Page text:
- Solar Power: Firms that design, create and install solar panels are growing in all parts of the world. This source of energy is especially popular in sunbelt areas, and many industrial sites are now built with rooftop solar cells to capture the energy and reduce the load on local power sources.
- Industries that Focus on Natural and Organic Products: Firms that produce non-chemical cleaning alternatives and those that use or produce renewable and sustainable fibers and building materials are just a few of these industries.
- Environmental Clean-up: Some firms specialize in cleaning up oil spills, hazardous waste and other harmful contaminates. You can invest money with them and be part of the solution.
Finding Green Investments and Green Mutual Funds
Individual Account: If you're a private investor, and if you've narrowed your search to a specific company or two, you're ahead of the game. Create an online account or go to a broker and develop a plan for investing regularly. Or, you can shift your existing account to those stocks.
Managed Retirement Plans: If you participate in a 401k or other retirement savings plan at work, examine the choices available to see whether any are identified as "Green" funds. Your account management firm can answer questions about this. If there are no Green options currently, ask when they plan to offer those options for members.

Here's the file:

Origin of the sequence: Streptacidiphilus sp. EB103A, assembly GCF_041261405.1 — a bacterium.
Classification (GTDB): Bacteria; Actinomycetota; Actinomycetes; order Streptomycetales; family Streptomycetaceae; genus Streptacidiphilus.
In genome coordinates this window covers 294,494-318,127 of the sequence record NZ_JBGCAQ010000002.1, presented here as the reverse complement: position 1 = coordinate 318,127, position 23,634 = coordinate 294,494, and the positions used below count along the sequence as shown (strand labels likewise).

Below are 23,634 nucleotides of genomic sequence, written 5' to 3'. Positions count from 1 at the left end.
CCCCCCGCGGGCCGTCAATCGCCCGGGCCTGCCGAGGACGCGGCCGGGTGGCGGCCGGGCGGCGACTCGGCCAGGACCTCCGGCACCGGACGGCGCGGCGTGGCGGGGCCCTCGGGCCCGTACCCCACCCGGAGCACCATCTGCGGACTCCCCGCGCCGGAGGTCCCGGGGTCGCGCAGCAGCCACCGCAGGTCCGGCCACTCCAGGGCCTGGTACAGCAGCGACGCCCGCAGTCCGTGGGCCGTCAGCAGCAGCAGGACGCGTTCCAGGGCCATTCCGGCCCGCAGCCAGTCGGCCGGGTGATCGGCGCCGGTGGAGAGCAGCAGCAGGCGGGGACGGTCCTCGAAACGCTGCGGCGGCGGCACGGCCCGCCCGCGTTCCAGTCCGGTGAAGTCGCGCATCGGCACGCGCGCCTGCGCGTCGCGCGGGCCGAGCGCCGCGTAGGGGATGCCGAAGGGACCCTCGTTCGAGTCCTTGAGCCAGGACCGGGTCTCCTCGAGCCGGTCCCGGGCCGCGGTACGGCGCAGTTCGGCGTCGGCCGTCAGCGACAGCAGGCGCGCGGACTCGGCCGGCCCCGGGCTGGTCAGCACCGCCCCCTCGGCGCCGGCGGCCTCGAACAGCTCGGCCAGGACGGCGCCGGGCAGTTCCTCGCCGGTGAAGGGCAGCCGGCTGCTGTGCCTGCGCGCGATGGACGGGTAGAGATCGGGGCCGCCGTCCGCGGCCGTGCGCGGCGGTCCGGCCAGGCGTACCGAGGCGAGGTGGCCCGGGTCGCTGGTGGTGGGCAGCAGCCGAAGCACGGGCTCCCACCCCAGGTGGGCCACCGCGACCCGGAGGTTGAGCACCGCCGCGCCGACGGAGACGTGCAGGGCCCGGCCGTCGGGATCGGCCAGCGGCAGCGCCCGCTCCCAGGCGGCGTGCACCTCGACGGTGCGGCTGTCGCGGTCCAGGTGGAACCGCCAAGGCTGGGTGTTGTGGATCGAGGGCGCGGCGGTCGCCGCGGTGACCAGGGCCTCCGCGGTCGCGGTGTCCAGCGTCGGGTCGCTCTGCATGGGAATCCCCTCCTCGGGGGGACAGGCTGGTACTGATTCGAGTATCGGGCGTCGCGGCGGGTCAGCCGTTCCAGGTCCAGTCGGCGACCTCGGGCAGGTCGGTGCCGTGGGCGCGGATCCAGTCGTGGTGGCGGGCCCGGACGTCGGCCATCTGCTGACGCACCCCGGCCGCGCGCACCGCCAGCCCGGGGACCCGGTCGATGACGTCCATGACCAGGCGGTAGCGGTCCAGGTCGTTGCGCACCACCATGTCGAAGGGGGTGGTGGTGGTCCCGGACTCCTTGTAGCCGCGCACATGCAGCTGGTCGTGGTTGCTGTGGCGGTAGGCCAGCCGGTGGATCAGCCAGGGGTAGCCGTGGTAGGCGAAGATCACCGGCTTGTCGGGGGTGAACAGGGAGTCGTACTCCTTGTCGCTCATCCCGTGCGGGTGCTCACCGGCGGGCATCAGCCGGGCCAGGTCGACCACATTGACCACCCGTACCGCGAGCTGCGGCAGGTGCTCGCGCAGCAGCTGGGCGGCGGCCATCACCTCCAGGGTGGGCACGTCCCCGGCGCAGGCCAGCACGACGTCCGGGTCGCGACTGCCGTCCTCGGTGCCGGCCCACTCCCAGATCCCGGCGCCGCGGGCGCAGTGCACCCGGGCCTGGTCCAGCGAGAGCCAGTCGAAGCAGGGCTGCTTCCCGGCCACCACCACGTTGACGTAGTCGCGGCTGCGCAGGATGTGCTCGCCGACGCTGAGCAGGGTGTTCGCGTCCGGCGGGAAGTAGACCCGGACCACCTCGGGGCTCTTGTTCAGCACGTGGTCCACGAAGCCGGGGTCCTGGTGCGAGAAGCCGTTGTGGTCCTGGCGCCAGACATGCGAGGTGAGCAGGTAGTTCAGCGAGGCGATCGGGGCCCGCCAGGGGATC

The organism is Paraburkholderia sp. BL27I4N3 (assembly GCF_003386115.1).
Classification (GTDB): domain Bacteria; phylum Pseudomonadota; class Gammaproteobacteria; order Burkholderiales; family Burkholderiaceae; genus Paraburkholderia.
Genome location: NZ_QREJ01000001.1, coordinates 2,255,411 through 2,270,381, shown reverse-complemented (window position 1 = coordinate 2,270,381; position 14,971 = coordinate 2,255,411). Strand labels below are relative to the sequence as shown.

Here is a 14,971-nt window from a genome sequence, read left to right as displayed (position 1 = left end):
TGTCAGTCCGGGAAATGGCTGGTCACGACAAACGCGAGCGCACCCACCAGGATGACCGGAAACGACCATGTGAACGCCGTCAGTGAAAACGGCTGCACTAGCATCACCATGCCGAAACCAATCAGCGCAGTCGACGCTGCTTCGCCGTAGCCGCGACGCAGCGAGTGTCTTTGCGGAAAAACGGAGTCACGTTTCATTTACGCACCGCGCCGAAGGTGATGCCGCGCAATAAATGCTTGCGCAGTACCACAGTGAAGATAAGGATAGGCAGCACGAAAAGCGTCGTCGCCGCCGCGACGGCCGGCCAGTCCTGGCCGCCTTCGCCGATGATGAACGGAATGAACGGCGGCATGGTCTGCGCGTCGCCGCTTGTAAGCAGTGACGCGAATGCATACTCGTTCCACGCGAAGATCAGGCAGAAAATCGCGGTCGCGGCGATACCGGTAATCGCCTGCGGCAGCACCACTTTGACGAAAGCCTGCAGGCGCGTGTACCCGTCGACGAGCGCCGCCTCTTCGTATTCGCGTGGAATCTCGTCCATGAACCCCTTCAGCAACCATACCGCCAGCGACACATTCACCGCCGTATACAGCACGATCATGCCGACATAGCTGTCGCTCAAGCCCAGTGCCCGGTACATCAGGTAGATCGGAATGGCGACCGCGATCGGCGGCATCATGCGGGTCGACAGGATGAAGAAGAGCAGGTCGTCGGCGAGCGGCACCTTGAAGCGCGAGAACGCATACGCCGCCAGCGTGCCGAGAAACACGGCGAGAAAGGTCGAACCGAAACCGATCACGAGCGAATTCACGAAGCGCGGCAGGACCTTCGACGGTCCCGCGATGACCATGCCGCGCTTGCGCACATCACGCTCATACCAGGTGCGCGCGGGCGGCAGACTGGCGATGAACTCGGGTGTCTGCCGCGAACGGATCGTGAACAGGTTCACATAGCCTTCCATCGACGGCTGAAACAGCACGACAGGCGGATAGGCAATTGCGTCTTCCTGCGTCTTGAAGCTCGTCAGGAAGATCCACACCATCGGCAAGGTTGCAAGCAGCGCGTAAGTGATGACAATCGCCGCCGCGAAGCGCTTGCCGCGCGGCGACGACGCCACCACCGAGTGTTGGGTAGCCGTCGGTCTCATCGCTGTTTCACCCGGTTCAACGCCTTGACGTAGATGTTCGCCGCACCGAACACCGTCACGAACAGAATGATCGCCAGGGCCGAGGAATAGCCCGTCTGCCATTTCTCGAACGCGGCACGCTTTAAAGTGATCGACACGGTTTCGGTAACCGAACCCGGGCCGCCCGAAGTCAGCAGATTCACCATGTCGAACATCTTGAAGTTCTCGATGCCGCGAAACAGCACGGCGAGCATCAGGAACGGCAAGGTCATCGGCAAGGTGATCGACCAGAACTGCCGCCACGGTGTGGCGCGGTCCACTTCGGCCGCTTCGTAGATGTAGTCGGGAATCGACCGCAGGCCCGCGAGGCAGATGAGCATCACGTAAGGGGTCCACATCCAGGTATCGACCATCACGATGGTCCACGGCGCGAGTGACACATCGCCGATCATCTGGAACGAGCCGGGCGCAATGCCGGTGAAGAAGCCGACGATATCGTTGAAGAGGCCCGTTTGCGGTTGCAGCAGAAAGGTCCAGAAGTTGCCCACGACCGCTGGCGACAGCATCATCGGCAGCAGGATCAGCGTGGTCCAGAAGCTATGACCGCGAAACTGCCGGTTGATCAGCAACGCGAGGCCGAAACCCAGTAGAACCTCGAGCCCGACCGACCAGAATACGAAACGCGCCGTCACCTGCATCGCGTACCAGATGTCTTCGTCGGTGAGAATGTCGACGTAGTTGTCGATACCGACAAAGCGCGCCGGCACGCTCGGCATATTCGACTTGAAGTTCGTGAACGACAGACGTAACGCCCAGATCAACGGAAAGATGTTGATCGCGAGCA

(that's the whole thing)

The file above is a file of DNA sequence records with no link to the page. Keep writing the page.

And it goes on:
Green Mutual Funds: These funds specifically target socially responsible companies for their investors. As with any mutual fund, you will need to research the performance, the overall fund profile and the history and age of the fund. Because Green Mutual Funds have grown in popularity, there are often new players in the game; check management track record in several funds before you make your choices.
Start-up Investing: You might find an opportunity to help fund a small firm at its inception. These are, by nature, risky ventures. But some do pay off (and many don't).
What do you think about Green Investing?
Would you prefer to choose Green Companies for your investments?
Researching and Understanding Mutual Fund Management
If you're choosing a Mutual Fund as your Green Investment option, and if you're investing as an individual rather than through your retirement plan at work, take time to learn about the fees and overhead costs that fund management can charge. These can be (and often are) good investment vehicles, but you'll be a smarter investor if you learn what expenses funds are allowed to charge and do some background work.
The U.S. Securities and Exchange Commission has information on the types of expenses, fees and other charges that fund managers can charge to investors who hold shares. A wide range of fees can be charged, but there are regulations covering the nature of the fees.